Another quick protein-rich breakfast is an egg sandwich. This takes only about 4 to 5 minutes to prepare. While two pieces of preservative-free bread are toasting, wipe the inside of an individual-size Pyrex custard dish with vegetable oil or margarine, break an egg into it and beat a few seconds with a fork. Pop it in the microwave for about 30 seconds, stir it a bit again, and cook another 30 seconds or so (time varies with each microwave). Turn the egg onto the buttered toast for a sandwich you can eat while you are getting ready for work. Depending on your bladder’s sensitivity, you can add a bit of dried chopped chives, dried dill weed, or salt and pepper to the egg before cooking.
To be bladder safe, be sure you use only fresh eggs, not those refrigerated egg products that come in cartons. Della N. wrote me with another tip: if you’ve been using those refrigerated egg products in place of fresh eggs to lower your cholesterol, you can make your own bladder- friendly version: mix together until frothy 3 egg whites, 2 teaspoons of powdered milk, and 1 teaspoon of water. She says this makes excellent scrambled eggs. It also makes a good reduced- cholesterol egg sandwich.
Most store-bought breads have a long list of artificial ingredients that provoke sensitive bladders. You just have to experiment and see what works for you. Unfortunately, just when you find a bread that works for your bladder, they go and change the recipe or discontinue the product altogether, so you can’t get too complacent. It pays to check labels now and then, even on products you’ve used for a long time.
It may be worth a try, but if it doesn’t work for you, you may be able to get fresh deli-baked bread made without preservatives. Some grocery stores’ deli departments make them (call and find out), otherwise you can often find them at small storefront bakeries or natural foods stores. Some stores will even slice the bread for you, too.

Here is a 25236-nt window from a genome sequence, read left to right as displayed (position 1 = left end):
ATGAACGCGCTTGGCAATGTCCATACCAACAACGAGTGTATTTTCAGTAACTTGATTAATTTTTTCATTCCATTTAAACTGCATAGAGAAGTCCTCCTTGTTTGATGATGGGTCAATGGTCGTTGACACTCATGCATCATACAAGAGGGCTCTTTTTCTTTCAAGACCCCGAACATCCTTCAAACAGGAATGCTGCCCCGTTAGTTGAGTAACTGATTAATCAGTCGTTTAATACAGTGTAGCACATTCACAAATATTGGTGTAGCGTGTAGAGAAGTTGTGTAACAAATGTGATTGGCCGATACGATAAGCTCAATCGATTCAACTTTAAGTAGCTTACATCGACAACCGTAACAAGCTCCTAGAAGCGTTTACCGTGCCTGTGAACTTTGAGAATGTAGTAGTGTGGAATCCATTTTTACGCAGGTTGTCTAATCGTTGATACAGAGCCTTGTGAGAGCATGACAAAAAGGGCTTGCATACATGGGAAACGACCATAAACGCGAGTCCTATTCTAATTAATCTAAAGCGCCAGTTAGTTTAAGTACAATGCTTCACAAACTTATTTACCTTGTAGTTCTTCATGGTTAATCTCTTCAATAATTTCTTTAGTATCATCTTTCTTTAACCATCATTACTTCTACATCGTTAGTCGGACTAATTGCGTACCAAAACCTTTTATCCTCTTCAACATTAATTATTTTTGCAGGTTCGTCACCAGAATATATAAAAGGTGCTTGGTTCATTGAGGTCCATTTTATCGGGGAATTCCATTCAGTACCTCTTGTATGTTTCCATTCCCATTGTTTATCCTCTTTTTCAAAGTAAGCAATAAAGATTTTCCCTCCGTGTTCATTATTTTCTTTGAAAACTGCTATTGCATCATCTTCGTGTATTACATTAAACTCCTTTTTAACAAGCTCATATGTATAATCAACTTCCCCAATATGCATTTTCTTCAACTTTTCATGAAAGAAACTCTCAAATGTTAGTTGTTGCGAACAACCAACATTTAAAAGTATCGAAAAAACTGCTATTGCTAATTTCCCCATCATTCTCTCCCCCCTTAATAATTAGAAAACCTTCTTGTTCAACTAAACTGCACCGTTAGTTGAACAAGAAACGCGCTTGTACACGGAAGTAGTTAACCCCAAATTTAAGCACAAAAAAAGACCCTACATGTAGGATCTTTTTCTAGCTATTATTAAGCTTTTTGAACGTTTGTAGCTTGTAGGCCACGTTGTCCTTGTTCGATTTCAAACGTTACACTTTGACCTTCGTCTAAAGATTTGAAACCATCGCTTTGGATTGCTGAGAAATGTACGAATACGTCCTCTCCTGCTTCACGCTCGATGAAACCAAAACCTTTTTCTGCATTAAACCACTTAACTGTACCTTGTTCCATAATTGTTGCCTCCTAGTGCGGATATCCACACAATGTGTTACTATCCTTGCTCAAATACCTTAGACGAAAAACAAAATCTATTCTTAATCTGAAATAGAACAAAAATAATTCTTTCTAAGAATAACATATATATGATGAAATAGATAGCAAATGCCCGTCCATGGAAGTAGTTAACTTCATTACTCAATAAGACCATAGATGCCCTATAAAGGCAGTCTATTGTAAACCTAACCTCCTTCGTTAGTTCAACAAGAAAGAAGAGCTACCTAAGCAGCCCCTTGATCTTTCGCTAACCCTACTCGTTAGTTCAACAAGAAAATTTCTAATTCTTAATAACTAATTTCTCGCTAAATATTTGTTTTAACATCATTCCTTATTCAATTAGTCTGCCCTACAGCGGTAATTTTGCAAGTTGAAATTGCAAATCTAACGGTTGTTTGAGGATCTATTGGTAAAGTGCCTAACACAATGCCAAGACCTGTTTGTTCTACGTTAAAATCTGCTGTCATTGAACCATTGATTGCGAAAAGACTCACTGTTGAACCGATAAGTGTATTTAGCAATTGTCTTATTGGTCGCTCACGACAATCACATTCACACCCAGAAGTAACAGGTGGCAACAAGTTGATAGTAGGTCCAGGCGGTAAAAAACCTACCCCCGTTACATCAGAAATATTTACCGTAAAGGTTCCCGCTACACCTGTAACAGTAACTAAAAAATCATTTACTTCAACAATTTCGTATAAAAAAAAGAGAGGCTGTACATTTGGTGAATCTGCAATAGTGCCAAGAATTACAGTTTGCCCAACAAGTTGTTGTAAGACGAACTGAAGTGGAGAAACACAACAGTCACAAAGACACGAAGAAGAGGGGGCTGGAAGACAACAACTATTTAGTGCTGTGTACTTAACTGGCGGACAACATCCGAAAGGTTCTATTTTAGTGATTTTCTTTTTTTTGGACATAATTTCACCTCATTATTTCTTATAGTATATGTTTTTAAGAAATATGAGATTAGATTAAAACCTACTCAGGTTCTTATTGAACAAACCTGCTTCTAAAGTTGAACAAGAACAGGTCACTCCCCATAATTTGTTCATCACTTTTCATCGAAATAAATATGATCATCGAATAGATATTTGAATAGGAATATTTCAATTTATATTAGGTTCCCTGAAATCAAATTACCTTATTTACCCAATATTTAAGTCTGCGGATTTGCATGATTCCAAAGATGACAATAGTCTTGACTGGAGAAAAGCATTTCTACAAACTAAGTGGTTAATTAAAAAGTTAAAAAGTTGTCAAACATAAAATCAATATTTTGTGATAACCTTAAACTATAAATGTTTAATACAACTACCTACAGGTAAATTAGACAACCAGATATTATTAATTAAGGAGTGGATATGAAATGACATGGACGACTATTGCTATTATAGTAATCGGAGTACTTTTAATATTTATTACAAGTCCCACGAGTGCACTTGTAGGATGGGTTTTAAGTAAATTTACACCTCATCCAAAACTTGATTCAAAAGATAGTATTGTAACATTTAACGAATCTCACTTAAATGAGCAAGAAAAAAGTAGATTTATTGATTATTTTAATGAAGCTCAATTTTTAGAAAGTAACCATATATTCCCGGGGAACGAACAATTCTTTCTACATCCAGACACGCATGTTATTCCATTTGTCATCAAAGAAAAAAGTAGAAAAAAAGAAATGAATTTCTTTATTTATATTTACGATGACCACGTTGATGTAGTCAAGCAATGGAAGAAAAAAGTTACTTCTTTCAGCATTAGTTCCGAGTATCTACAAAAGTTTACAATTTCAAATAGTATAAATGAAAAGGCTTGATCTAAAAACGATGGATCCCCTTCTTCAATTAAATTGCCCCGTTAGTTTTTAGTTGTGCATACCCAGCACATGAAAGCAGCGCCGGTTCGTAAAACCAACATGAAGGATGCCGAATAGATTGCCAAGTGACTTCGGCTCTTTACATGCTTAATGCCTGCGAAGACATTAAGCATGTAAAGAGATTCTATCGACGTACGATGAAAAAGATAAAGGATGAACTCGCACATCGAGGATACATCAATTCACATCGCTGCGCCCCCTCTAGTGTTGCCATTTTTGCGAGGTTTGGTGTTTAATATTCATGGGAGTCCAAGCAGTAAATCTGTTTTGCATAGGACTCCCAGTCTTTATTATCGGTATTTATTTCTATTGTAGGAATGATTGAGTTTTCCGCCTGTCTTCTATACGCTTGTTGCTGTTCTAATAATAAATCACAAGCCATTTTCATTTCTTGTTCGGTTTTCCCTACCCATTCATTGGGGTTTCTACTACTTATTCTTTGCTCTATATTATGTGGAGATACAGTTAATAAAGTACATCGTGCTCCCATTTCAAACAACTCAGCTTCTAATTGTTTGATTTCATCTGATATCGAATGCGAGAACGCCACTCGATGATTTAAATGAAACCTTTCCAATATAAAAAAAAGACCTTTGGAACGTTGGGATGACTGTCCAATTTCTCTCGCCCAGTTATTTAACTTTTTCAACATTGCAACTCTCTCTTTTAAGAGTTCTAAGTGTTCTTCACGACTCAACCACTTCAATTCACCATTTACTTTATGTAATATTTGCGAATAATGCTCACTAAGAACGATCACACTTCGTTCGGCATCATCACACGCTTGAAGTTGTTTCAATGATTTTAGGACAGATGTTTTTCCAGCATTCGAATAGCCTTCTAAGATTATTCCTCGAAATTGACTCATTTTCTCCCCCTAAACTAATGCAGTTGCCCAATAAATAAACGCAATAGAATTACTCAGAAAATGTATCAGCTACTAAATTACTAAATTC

Bagels are another good item to have on hand for quick breakfasts. (They’re a healthier alternative than doughnuts!) Spread a bladder-safe toasted bagel with cream cheese or cottage cheese– another way to make a workday breakfast in 3 minutes or less. Whole wheat bagels will help fight drug-induced constipation.
You may also be able to balance the constipating qualities of eggs and dairy products with pears or pear juice. Knudsen’s Organic Pear Juice is available at many natural foods markets and is made using only pears– no grape juice, vitamin C (ascorbic acid) or citric acid. Another brand is “Looza”, a pear juice that Susan wrote me about. Imported from Belgium. It’s carried in some supermarkets as well as specialty stores such as Whole Foods (for locations, see their website). It contains only pear juice, water and sugar– no added acids. She says it is very well tolerated by her bladder. You might also try baby food pear juices such as Gerber’s. They tend to be less acidic than those made for adults.